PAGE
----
In 1976, as an undergraduate taking a BSc degree in Ecology at the University of Ulster, I was shown a tape of a BBC science program on evolution. Appearing in the program was the late Professor John Maynard Smith of Sussex University. He was commenting, among other things, on honey bee hygienic behaviour, for which there was a short clip showing brood infected with American foulbrood. (I am not sure why I can remember this, as at the time I had no particular interest in honey bees.)
Maynard Smith referred to the work of the late Professor Walter Rothenbuhler of the Ohio State University, in Columbus, Ohio, carried out in the 1960s. By crossing honey bees of a non-hygienic line with a hygienic line, Rothenbuhler had convincingly shown that hygienic behaviour was under genetic control. Rothenbuhler’s research became a textbook example of the fact that behaviour could be under the control of genes. This had been controversial. Some scientists had argued that behaviour was learned rather than genetically programmed. (This topic is still controversial when we talk of our own species. See Stephen Pinker’s book, The Blank Slate.)
In his research, Rothenbuhler used the Brown hygienic line. I was told an interesting story about Mr. Brown and his bees by the late Harold Merrill, an expert commercial beekeeper from New York State whom I met while I was a PhD student at Cornell University while we were on a beekeeping tour of Ontario arranged by the late Professor Roger A. “Doc” Morse, the head of Dyce Laboratory for Honey Bee Studies at Cornell. (Merrill was also very generous. He had donated to Dyce Lab a brand new pick up truck and 80 of the best bee hives we had ever seen, all full of bees, equal in population, and in perfect equipment.)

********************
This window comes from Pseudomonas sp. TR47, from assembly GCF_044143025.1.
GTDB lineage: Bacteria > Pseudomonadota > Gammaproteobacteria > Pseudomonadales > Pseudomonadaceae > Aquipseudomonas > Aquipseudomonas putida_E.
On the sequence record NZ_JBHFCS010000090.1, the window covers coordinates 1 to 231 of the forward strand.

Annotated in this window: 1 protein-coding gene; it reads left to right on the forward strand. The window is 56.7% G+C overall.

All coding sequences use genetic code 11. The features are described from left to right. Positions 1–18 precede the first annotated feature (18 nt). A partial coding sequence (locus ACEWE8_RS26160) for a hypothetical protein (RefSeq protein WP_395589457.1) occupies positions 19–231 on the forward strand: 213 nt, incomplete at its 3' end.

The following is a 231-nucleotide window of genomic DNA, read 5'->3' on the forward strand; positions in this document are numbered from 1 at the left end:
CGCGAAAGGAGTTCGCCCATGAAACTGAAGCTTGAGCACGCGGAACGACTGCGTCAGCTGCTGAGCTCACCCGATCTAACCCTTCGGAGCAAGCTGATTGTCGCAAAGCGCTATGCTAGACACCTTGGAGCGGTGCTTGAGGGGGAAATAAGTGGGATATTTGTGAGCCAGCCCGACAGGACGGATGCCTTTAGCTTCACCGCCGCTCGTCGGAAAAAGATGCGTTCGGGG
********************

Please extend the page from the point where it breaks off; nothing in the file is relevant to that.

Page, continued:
Merrill had visited Brown. Brown ran a wax rendering plant in Iowa. He would melt down wax brought to him by beekeepers, including combs from dead hives. As these would often have honey residues, he had an apiary beside the plant for robbing this out. As some hives would have died due to American foulbrood, his robbing hives would frequently come down with AFB. According to Merrill, Brown would kill the queen in hives with AFB and requeen them with queens or cells from hives that did not have AFB.
What Brown was doing was breeding for resistance to AFB. Without knowing it, what he was actually doing was breeding for hygienic behaviour. As you may have seen in another of my blog pages, research by Professor Marla Spivak of the University of Minnesota has shown that hygienic bees are resistant to AFB. In his research, Rothenbuhler also worked with AFB. He would introduce AFB spores into the brood food of young worker larvae. He showed that the Brown line bees would clean out the diseased brood after capping. Rothenbuhler also went on to study the removal of brood killed by cyanide gas or freezing. Working with AFB is not the easiest thing to do. Working with a serious and contagious honey bee disease is not only risky, it is also hard work. To treat a defined patch of brood Rothenbuhler introduced spores, in suspension in water, into cells with very young larvae one cell at a time.
© F. Ratnieks, July 2016